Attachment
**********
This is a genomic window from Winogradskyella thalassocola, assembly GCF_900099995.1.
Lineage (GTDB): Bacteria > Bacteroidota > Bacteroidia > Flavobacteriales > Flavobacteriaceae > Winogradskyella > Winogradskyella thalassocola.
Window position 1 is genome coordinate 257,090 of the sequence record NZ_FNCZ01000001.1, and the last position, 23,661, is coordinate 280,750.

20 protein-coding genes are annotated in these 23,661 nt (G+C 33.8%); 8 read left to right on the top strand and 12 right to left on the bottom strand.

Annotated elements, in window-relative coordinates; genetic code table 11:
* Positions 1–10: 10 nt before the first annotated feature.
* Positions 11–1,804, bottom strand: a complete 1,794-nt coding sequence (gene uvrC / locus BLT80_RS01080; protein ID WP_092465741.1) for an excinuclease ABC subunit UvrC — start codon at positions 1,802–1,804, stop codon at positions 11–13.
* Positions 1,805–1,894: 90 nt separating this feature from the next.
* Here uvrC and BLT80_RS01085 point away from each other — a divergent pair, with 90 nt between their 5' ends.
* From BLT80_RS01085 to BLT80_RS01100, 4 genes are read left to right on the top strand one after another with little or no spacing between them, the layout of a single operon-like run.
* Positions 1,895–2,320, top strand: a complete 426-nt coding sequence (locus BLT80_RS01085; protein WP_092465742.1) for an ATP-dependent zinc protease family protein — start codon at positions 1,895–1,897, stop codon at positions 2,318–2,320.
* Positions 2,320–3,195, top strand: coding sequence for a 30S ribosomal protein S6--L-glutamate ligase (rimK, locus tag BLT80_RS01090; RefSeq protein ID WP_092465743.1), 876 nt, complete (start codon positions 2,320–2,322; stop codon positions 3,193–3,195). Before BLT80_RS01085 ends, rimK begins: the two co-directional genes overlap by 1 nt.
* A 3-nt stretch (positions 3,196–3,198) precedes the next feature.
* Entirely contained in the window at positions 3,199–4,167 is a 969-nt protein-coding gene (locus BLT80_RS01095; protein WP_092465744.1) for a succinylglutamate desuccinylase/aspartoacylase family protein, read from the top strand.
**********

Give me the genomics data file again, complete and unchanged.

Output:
This is a genomic window from Winogradskyella thalassocola, assembly GCF_900099995.1.
Lineage (GTDB): Bacteria > Bacteroidota > Bacteroidia > Flavobacteriales > Flavobacteriaceae > Winogradskyella > Winogradskyella thalassocola.
Window position 1 is genome coordinate 257,090 of the sequence record NZ_FNCZ01000001.1, and the last position, 23,661, is coordinate 280,750.

20 protein-coding genes are annotated in these 23,661 nt (G+C 33.8%); 8 read left to right on the top strand and 12 right to left on the bottom strand.

Annotated elements, in window-relative coordinates; genetic code table 11:
* Positions 1–10: 10 nt before the first annotated feature.
* Positions 11–1,804, bottom strand: a complete 1,794-nt coding sequence (gene uvrC / locus BLT80_RS01080; protein ID WP_092465741.1) for an excinuclease ABC subunit UvrC — start codon at positions 1,802–1,804, stop codon at positions 11–13.
* Positions 1,805–1,894: 90 nt separating this feature from the next.
* Here uvrC and BLT80_RS01085 point away from each other — a divergent pair, with 90 nt between their 5' ends.
* From BLT80_RS01085 to BLT80_RS01100, 4 genes are read left to right on the top strand one after another with little or no spacing between them, the layout of a single operon-like run.
* Positions 1,895–2,320, top strand: a complete 426-nt coding sequence (locus BLT80_RS01085; protein WP_092465742.1) for an ATP-dependent zinc protease family protein — start codon at positions 1,895–1,897, stop codon at positions 2,318–2,320.
* Positions 2,320–3,195, top strand: coding sequence for a 30S ribosomal protein S6--L-glutamate ligase (rimK, locus tag BLT80_RS01090; RefSeq protein ID WP_092465743.1), 876 nt, complete (start codon positions 2,320–2,322; stop codon positions 3,193–3,195). Before BLT80_RS01085 ends, rimK begins: the two co-directional genes overlap by 1 nt.
* A 3-nt stretch (positions 3,196–3,198) precedes the next feature.
* Entirely contained in the window at positions 3,199–4,167 is a 969-nt protein-coding gene (locus BLT80_RS01095; protein WP_092465744.1) for a succinylglutamate desuccinylase/aspartoacylase family protein, read from the top strand.